Getty was an enthusiastic art collector, known to be extremely frugal and was also a notorious womanizer. His lawyer said of him: “He couldn’t say no to a woman or yes to a man.” He was married and divorced five times and his marriages produced five sons. When his grandson J. Paul Getty III was kidnaped in Italy he refused to pay the 17 million dollar ransom. Despite the trauma being caused the young man he negotiated the ransom demand down to 2.2 million before paying. Another example of his frugality was that he installed a pay phone in his mansion for guests to use. Getty once scolded one of his wives for spending too much money on medical treatment for a son who had cancer. The son later died and Getty did not attend the funeral.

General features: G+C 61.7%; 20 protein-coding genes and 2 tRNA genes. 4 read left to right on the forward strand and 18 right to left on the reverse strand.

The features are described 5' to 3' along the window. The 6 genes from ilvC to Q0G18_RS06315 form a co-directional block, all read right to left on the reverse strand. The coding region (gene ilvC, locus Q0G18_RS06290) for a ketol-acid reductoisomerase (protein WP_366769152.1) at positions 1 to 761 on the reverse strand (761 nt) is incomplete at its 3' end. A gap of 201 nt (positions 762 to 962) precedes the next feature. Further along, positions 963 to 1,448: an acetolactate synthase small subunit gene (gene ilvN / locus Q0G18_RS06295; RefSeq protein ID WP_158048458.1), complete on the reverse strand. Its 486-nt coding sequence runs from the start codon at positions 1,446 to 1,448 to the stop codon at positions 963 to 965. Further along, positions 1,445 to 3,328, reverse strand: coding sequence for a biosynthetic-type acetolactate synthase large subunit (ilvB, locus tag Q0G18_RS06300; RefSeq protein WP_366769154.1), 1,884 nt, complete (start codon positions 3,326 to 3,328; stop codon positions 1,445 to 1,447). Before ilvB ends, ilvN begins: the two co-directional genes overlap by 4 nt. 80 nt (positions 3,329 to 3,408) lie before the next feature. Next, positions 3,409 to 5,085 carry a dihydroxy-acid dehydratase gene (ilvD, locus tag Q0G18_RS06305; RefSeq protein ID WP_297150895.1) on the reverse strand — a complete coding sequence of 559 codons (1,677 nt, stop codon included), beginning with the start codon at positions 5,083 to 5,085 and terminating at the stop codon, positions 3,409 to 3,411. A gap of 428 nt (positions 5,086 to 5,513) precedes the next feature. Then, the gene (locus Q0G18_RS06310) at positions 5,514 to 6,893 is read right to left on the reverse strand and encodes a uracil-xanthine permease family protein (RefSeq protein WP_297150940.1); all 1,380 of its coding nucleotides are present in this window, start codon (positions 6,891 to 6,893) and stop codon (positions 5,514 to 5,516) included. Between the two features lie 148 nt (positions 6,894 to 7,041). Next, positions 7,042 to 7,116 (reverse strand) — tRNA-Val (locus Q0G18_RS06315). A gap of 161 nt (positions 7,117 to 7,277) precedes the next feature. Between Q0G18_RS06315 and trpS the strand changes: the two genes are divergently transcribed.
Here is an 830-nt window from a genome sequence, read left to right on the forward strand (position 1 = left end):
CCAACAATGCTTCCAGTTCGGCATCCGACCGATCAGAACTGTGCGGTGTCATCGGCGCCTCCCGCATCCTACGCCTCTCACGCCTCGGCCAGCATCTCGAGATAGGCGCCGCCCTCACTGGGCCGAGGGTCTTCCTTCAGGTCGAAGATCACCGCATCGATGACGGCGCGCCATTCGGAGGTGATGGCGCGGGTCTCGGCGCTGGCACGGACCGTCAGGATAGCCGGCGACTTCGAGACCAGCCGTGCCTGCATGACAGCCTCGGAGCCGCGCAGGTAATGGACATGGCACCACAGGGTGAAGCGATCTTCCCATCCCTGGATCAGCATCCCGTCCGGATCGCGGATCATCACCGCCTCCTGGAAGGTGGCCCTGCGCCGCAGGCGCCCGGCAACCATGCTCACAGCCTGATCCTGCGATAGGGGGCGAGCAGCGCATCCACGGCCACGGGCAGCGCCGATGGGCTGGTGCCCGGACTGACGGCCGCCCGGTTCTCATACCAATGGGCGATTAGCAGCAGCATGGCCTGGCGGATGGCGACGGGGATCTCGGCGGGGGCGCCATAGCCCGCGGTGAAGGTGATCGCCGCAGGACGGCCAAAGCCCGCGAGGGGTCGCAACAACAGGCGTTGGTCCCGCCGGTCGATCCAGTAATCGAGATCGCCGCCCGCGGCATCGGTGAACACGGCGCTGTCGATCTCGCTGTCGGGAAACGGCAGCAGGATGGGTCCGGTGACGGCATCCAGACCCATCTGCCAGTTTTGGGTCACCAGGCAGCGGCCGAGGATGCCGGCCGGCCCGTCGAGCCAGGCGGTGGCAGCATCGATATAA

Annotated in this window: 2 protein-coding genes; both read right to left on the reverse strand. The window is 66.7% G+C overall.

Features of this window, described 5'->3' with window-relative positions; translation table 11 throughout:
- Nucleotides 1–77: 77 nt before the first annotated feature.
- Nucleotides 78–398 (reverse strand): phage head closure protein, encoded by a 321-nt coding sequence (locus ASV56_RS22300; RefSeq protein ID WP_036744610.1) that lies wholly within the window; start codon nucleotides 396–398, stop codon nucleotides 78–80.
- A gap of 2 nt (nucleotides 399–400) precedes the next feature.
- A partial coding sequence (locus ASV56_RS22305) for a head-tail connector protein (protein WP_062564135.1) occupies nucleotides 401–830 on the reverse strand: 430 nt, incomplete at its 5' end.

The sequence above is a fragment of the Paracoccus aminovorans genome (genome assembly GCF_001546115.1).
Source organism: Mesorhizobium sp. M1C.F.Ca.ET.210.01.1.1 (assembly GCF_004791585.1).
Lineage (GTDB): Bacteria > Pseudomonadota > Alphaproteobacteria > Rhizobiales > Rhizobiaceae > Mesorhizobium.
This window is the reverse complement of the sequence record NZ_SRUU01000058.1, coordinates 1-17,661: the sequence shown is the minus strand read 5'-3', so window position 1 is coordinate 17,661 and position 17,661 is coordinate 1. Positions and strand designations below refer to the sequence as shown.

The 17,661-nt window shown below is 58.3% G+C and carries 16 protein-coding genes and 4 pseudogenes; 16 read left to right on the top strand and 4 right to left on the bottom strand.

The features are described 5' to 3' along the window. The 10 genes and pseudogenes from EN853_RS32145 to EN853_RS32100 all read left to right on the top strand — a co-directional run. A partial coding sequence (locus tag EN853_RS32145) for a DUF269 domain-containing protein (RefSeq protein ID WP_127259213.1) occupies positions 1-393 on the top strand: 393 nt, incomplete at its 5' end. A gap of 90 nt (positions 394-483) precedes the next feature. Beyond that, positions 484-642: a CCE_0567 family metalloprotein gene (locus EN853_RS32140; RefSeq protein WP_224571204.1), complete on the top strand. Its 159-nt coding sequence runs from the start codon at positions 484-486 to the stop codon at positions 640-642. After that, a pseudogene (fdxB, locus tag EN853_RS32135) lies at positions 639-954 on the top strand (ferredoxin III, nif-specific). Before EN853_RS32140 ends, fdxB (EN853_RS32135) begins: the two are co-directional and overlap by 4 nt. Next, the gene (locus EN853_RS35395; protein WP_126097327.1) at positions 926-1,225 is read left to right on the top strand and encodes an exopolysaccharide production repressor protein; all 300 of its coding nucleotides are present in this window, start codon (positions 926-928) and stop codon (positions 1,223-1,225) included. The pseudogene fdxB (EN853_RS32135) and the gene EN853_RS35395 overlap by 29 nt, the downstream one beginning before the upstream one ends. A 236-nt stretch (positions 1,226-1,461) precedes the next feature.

In his latter years of life it is said that Getty’s favorite pastime was re-writing his will. He died in 1976 at the age of eighty-three.

In doing this blog I have a rather haphazard, almost random, way of choosing subjects. Some I know something about and am unable to resist, some are well known, and others are completely unfamiliar to me. That’s the fun part for me when I’m learning something new. And sometimes through this randomness a theme seems to emerge. The theme today is comparison, at least as far as the individuals listed. Given their talents, or lack thereof, what did each of these men contribute to the world? I’ll let you keep your own scorecard. And at this point I know little about my last subject. So let’s see where he ranks.

1910 — John H. Hammond. Record producer and civil rights activist. From